Ghassan Elcheikhali wants his students to be active in their communities.
The 61-year-old educator is the principal at Razi School, a Muslim nonprofit private school on Queens Boulevard at 55th Street where he's worked since 2001. The school serves roughly 250 students from kindergarten to 12th grade.
"We have a multicultural setting," said Elcheikhali, who is originally from Lebanon. "The backgrounds of the students come from all over the world."
In addition to having high academic standards — most Razi seniors take Advanced Placement and college-level courses their final year — the school looks to create leaders and civically engaged citizens, he said.
"A leadership program more than just an education program," is how Elcheikhali describes it.
He does this by having students get involved in clubs and activities within the school, but also outside of it.
Kids knock on doors to register their neighbors to vote, they fundraise for humanitarian causes, and the school regularly invites political leaders and other local organizations to attend its events.
"This type of participation makes the students feel somehow they are a part of this society, they're not sitting on the sidelines," Elcheikhali said.
This interview has been edited and condensed for clarity.
What would you describe as the mission of the school?
Educating our children. The main mission is to create the opportunity for our children to achieve very high standards in education. We are considered, even by the Board of Education, an elite school on academic levels, and our kids achieve high in all the state exams, state and city exams, as well as [the SATs].
The second part, we work on it in different levels, which is to have our students engaged with their community.
When you live in isolation, you have the outside world look at the Muslim student or Muslim community from whatever [the] media, you know, reflects or portrays. We don't want them to feel...no, we are a part of it and anyone can achieve their goal as long as they are part of something, they engage in something.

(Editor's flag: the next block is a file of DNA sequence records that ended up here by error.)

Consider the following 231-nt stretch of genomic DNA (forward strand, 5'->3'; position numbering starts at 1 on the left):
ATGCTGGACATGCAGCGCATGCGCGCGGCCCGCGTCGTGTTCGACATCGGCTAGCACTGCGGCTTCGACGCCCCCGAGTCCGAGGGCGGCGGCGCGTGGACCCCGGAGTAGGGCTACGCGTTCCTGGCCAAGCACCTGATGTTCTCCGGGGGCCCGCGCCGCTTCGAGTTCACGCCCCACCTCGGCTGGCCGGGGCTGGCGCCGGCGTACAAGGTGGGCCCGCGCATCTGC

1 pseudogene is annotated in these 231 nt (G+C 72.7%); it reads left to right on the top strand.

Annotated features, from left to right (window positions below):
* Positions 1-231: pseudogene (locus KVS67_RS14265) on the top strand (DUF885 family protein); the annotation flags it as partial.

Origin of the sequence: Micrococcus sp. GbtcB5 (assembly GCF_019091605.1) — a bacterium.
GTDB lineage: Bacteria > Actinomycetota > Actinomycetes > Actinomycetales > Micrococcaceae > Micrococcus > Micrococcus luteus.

For that reason, we set up several interfaith programs ... Throughout the year, we arrange to invite rabbis to talk about Judaism ... We've invited priests to talk about Christianity. [We do this in order] to have the students reach out, to access the common ground that they share with other faiths.
What would you consider your biggest accomplishment?
I feel proud of my students. When I go see our graduates, they are so active. Some of them, they become doctors, some of them are lawyers, some of them they become engaged in different parts of civil organizations and they're more active in their communities.
Tell me about your student body — it sounds like you have a very diverse group of students.
We have one event, in March, we call it "International Day." We have exhibitions in the school where each country will display the past, present and the future of their country.
In addition to that, parents will cook their local dishes and they bring them in... Students will wear their traditional costume and clothes from their culture and their background and they have a celebration. They parade with their home country's flag. They present their country. We play the national anthem of their country.
It is a very good time for the students to get to know each other, to minimize differences and stereotypes of other people.
What role does faith play here?
We teach, in our curriculum, religion, Islamic studies. The Muslim world, it has so many sects — like in the Christian [faith] you have Orthodox, you have this church and that. We teach the basic or the common Islam that's shared by all of the others, before they start making different sects to each group. And we will have the students freely to practice their own sects without any prejudice from one group toward the other.
We give them the foundation [that] being different is the key for richness, not the key for conflict.